# Reducing the proof of the smoothness of a multivariable function to that of a $\mathbb{R} \rightarrow \mathbb{R}$ function

Let $$g_1 (x)=\frac{1}{e^{\frac{1}{x}}}, g_2 \equiv 0.$$ Can someone please explain to me how to show, that the function $$f:\mathbb{R} \rightarrow \mathbb{R},\ x \mapsto \begin{cases} g_1 (x) & x>0\\ g_2 (x) & \text{else}\\ \end{cases}$$ is in $C^ \infty(\mathbb{R})$ ?

I wasn't even able to manage to prove that $f|_{(0,\infty)}$ is in $C^ \infty(0,\infty)$ (let alone to prove that all derivatives exist in $0$, which actually seems to me to be the key point), since I wasn't able to guess a general formula for calculating the derivatives (which I did for some values using a CAS), because it just gets horrible complicated after the fourth derivative; my idea was to succesively calculate the derivatives using the chain, sum and product rule and to prove that way, that the function ought to be in $C^ \infty(\mathbb{R})$. Is there maybe a sleeker way to achieve this ?

Afterswards I should use $f$ to prove that $$F:\mathbb{R}^k\rightarrow \mathbb{R}, \ (x_1,\ldots,x_k) \mapsto \begin{cases} G_1 (x_1,\ldots,x_k) & |(x_1,\ldots,x_k)|<1\\ g_2 (x) & \text{else}\\ \end{cases}$$

is also in $C^ \infty(\mathbb{R^k})$ , for $G_1 (x_1,\ldots,x_k)=e^{-\frac{1}{1-|(x_1,\ldots,x_k)|^2}}$. The only thing that came to my mind for this, was to maybe try prove that all partial derivatives of all orders of $F$ are continuously differentiable, since that would imply that $F$ would be smooth and that $$F(x_1,\ldots,x_k)=f(1-|(x_1,\ldots,x_k)|^2),$$ but I'm not sure about that.

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This is Lemma 2.20 in John Lee's Introduction to Smooth Manifolds for which the author provides a thorough proof, including the induction argument that Boston alludes to. – ItsNotObvious Mar 19 '12 at 18:37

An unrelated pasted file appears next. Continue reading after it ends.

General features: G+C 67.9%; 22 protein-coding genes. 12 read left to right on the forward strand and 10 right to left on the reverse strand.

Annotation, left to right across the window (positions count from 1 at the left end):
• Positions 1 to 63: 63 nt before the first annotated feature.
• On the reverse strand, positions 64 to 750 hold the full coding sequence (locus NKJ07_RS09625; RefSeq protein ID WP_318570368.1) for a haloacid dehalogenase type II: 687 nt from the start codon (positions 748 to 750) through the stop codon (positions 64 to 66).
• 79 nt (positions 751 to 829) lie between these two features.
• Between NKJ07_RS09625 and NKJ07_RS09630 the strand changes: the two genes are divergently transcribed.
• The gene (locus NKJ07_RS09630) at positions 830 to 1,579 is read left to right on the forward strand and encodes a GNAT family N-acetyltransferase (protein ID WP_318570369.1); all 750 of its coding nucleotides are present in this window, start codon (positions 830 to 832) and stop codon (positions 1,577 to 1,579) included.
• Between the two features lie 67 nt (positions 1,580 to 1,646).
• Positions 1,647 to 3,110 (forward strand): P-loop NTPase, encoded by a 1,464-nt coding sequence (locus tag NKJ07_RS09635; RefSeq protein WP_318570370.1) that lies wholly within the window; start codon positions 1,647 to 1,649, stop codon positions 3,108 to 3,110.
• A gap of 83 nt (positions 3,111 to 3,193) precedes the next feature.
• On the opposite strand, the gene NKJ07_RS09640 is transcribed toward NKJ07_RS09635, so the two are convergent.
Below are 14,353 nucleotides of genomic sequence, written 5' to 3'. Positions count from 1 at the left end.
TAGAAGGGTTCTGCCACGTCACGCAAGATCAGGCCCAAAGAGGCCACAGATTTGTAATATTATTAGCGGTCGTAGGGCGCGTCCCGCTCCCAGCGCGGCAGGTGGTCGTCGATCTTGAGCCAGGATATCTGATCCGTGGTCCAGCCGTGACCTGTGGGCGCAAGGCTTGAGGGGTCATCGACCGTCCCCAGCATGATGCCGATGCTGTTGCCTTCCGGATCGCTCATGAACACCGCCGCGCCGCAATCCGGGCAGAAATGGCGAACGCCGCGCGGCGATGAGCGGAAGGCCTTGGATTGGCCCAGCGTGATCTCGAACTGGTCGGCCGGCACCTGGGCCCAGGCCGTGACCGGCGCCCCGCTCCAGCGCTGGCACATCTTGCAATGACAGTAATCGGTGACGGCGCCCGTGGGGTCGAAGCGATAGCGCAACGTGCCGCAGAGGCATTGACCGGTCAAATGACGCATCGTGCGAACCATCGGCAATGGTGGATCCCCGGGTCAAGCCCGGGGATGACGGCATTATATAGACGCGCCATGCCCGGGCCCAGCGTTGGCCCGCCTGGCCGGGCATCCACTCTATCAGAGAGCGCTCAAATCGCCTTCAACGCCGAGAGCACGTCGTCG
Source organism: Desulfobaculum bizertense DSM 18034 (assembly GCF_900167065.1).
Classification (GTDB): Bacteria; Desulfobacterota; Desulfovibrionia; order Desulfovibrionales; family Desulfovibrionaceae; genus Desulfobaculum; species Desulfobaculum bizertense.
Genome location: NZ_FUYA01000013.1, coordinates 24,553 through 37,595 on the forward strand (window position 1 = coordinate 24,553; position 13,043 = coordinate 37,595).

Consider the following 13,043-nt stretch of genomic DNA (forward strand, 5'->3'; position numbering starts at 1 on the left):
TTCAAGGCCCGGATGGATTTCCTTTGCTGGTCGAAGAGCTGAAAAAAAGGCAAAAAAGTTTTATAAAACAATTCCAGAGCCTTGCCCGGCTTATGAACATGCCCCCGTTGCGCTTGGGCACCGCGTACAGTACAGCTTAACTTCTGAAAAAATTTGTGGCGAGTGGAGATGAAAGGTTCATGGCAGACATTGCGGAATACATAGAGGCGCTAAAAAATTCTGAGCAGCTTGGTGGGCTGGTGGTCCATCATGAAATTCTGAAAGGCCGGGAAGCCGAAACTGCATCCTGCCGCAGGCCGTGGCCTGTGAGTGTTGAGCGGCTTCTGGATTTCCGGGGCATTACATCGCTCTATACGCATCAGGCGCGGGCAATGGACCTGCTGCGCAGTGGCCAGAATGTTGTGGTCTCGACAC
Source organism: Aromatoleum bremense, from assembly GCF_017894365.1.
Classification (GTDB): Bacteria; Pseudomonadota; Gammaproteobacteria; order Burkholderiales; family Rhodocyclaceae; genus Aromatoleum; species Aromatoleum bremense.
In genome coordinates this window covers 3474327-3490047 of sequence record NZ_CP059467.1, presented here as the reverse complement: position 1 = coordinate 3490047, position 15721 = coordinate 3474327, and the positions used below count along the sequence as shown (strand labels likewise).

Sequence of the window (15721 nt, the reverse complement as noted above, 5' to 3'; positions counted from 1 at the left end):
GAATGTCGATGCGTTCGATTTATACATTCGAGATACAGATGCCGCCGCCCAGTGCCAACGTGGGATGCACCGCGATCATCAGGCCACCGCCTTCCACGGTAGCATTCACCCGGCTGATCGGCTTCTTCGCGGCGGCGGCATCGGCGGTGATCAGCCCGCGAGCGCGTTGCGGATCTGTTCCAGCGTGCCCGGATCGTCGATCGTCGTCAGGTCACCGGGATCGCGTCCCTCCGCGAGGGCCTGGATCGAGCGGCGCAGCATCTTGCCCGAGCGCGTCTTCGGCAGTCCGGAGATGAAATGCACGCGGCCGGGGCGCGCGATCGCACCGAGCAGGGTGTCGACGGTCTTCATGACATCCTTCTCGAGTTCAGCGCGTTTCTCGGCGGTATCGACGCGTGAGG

It is clear that $g_2$ is $C^\infty$ with derivatives equal to $g_2$.

A proof by induction shows that $g_1$ is $C^\infty$ on $(0,+\infty)$ with $g_1^{(n)}(x)=\frac{P_n(x)}{x^{2n}}e^{-1/x}$ with $(P_n)$ a sequence of polynomials satisfying $P_{n+1}(x)=x^2 P_n'(x)+(1-2nx)P_n(x)$. From the latter, you can easily deduce that $P_n$ has degree $n-1$.

The problem is at $0$. From the formula above, it follows that $f$ is also infinitely many times differentiable at $0$ with derivatives equal to $0$.

Therefore $f$ is $C^\infty$ on $\mathbb{R}$.

Then you can use $f$ and the appropriate composition to show that $F$ is $C^\infty$.

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For $x>0$, $h(x)=-1/x$ is a smooth function because it's a rational function (i.e. polynomial $-1$ divided by polynomial $x$) and the denominator (i.e. $x$) is non-zero. This then implies that $e^{-1/x}=e^{h(x)}$ is smooth (for $x>0$) since it is the composition of smooth functions.

For $x<0$, $g_2(x)=0$ is obviously smooth.

This takes care of $f(x)$ for all $x\not=0$. Thus the only potential problem spot is $x=0$. Notice that for $x<0$, $f(x)=0$, so all derivatives of all orders must be $0$ at $x=0$ to match this data.

$\lim\limits_{h\to 0^+} \frac{f(0+h)-f(0)}{h} = \lim\limits_{h\to 0^+} \frac{e^{-1/h}-0}{h} = \lim\limits_{h\to 0^+} \frac{e^{-1/h}}{h} = \lim\limits_{t\to \infty} \frac{e^{-t}}{1/t} = \lim\limits_{t\to \infty} te^{-t}=0$ (use L'Hopital on $t/e^t$ or some other method). Thus the derivative from the right is 0. This matches the left hand limit so $f'(0)$ exists and is $0$.

Consider $\ell(x)=\frac{e^{-1/x}}{x^k}$ then $\ell'(x) = \frac{e^{-1/x}}{x^{k+2}}-\frac{e^{-1/x}k}{x^{k+1}}$

Now for $x>0$, $f'(x)=-\frac{e^{-1/x}}{x^2}$ and by the line above $f^{(m)}(x)$ is a linear combination of terms of the form $e^{-1/x}$ divided by a positive power of $x$. At this point a slight adjustment of the above limit will establish that the $m$-th derivative from the right is $0$. So derivatives of all orders exist at $0$ and are equal to $0$.

This will show that $f(x)$ is smooth. Then your final function is smooth because it is the composition of smooth functions.

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